Medical device packaging engineering, like other functional areas, works under constant pressure from new product development (NPD) project timelines. The reasons can range from restricted up-front involvement to ever-changing device designs during the NPD process. And, such a burdened environment mixed with continuously compressing timelines requires individuals to make fast-paced decisions. The decisions referred to are the ones that are often negotiated upon to truncate project timelines to increase speed to market.
When a healthcare product packaging company asked potential suppliers for a thermoform-fill-seal machine that could process high-impact polystyrene, the initial answer was no. The material is typically too rigid for thermoform-fill-seal machines. But Ossid, a manufacturer of packaging equipment, reports that it could do what its competitor could not and worked with the packaging company to develop such a machine. The result, Ossid’s 8000S, can replace a standard tray lidding machine, says Jason Angel, the company’s vice president of sales.
Two tube packaging systems for medical implants have been recognized with multiple awards. The systems are unique because medical implants are usually placed in pouches or thermoformed packages, says Olivier Richart, CEO and President at Selenium Medical, which manufactures the SoTube/SoSafe systems.
The main goal of 8D methodology is to improve quality by eliminating the root cause of a problem. Recently I explained how such methodology could play a role in medical package problem solving; now I’d like to explore its potential for examining recalls and associated returns.
How can we get better at keeping patients engaged when a new medication, therapy, preventative treatment, or monitoring routine is first introduced? Even more pertinent to the Medical Packaging Community, how can our packages get better at it?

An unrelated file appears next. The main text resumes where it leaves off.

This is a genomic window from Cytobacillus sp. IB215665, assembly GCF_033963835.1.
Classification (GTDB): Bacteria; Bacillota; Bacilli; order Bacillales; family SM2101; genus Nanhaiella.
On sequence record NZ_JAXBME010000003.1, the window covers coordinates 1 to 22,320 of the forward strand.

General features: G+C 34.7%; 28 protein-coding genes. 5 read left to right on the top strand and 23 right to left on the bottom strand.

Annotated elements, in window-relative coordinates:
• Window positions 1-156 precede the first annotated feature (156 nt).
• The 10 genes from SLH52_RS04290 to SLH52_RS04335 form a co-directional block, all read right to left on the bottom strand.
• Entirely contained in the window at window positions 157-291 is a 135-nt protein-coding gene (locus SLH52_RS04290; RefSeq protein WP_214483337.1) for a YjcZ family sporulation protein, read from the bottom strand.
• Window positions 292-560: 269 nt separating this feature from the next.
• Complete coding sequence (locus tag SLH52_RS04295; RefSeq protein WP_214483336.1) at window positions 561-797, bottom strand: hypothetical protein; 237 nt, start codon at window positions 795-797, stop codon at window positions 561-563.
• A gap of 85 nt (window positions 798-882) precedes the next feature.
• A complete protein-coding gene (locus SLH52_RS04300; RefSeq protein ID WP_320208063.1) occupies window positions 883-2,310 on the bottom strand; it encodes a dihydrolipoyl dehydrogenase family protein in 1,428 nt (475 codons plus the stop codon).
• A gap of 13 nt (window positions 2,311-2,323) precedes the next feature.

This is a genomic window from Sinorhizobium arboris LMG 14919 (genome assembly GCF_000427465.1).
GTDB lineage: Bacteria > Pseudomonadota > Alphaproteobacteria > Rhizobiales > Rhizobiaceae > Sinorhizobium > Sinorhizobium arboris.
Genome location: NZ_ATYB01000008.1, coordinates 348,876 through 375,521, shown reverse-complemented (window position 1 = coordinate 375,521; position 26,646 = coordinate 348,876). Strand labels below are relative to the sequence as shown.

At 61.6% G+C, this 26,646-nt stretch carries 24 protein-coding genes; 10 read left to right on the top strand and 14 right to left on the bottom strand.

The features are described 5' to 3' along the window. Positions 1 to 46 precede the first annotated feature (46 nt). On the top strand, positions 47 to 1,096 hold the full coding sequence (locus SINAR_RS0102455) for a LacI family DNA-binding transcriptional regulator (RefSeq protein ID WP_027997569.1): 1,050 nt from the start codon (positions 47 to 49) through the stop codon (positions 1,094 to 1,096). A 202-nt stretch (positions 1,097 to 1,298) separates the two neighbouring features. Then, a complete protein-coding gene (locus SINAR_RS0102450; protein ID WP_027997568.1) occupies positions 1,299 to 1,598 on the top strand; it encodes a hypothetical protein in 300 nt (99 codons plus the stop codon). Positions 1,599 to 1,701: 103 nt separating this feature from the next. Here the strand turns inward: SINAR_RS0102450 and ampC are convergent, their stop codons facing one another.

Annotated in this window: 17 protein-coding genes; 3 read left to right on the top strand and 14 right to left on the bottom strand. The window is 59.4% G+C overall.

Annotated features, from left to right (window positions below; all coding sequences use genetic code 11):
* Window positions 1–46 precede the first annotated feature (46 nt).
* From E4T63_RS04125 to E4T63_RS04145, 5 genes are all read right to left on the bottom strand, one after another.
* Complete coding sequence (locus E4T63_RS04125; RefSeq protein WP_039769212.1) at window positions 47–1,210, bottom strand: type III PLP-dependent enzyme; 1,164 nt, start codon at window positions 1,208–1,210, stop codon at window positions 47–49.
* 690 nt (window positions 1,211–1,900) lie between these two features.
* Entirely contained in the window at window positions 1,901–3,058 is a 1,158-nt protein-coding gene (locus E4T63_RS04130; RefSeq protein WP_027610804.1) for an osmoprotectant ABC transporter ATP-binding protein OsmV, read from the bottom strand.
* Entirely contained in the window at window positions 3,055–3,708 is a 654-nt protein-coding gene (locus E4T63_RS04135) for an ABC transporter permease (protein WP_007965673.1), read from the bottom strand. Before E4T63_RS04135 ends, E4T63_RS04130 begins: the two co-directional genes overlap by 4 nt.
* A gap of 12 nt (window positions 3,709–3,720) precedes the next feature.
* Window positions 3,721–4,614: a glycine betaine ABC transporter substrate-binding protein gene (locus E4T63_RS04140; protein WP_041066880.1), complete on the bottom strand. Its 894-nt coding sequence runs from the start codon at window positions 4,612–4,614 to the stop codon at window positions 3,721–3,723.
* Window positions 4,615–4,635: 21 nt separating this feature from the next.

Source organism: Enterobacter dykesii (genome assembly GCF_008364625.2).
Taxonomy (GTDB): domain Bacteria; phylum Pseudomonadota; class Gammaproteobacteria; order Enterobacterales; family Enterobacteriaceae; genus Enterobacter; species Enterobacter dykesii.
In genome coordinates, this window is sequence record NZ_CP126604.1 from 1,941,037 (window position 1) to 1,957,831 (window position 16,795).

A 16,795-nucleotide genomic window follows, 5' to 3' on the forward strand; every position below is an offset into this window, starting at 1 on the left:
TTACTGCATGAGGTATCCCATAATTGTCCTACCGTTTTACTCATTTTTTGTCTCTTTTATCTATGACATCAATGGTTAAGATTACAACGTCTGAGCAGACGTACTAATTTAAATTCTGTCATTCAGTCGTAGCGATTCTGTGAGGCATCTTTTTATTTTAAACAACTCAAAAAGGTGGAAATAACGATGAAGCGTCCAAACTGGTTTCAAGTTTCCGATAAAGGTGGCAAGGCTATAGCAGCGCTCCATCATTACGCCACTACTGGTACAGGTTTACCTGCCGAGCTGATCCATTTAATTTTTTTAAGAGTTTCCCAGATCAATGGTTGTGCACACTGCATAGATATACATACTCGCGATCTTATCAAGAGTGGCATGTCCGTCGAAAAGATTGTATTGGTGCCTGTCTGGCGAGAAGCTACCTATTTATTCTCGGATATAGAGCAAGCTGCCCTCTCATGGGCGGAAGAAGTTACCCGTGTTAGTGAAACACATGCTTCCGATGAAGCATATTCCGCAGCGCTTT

This point isn’t limited to patient-facing packaging, of course – the same applies for packaging destined for health care providers as well.
Whether for a fresh startup or a seasoned medical device manufacturer (MDM), it is an outright necessity to ensure that packaging quality systems provide for a stringent operating environment that effectively mitigates the three tiers of risks: patient, compliance, and business. And for challenging such stringency, audits exist. Some may view audits, internal and external, as strenuous events, while others may opine about them as robustness tests.
The ASTM International Committee F02 on Flexible Barrier Packaging is revising several of its standards, including F88, Standard Test Method for Seal Strength of Flexible Barrier Materials, and F1608, Standard Test Method for Microbial Ranking of Porous Packaging Materials (Exposure Chamber Method). On September 23 and 24, at a meeting in Belfast, the committee will discuss the latest progress in the revision process.
The ASTM International Committee F02 on Flexible Barrier Packaging had a packed schedule at its most recent semiannual meeting, which took place on April 8 to 9 in East Lansing, Michigan. The committee discussed standards that it is in the process of creating or revising, as well as two recently published standards. PMP News spoke to Dhuanne Dodrill, Chairperson of the F02 committee and President at Rollprint Packaging Products, about the new standards that the committee recently published or is working on.
Several regulatory and technical milestones have already been reached during the DuPont Tyvek Medical Packaging Transition Project (MPTP), speakers reported during the May 7 Webcast, “Are You Ready for the DuPont Tyvek Transition?” Speakers included Roseann C. Salasin, Global Marketing Director; Bruce A. Yost, Ph.D., Global Technical Director, Thierry Wagner, Regulatory Affairs Director, Europe, Middle-East, and Africa; Mike Scholla, Global Regulatory Director; and Leslie Love, MDM Specialist.
A few weeks ago I asked a room full of designers to re-think, or “re-design” the way they work. For some of them the assignment seemed to be an odd request. I got several “What do you mean?” looks. I got a sense from even more that they never thought about it before. Design is a process that starts here and ends there, and that’s just the way it is. But “the way we work” is, in itself, a design.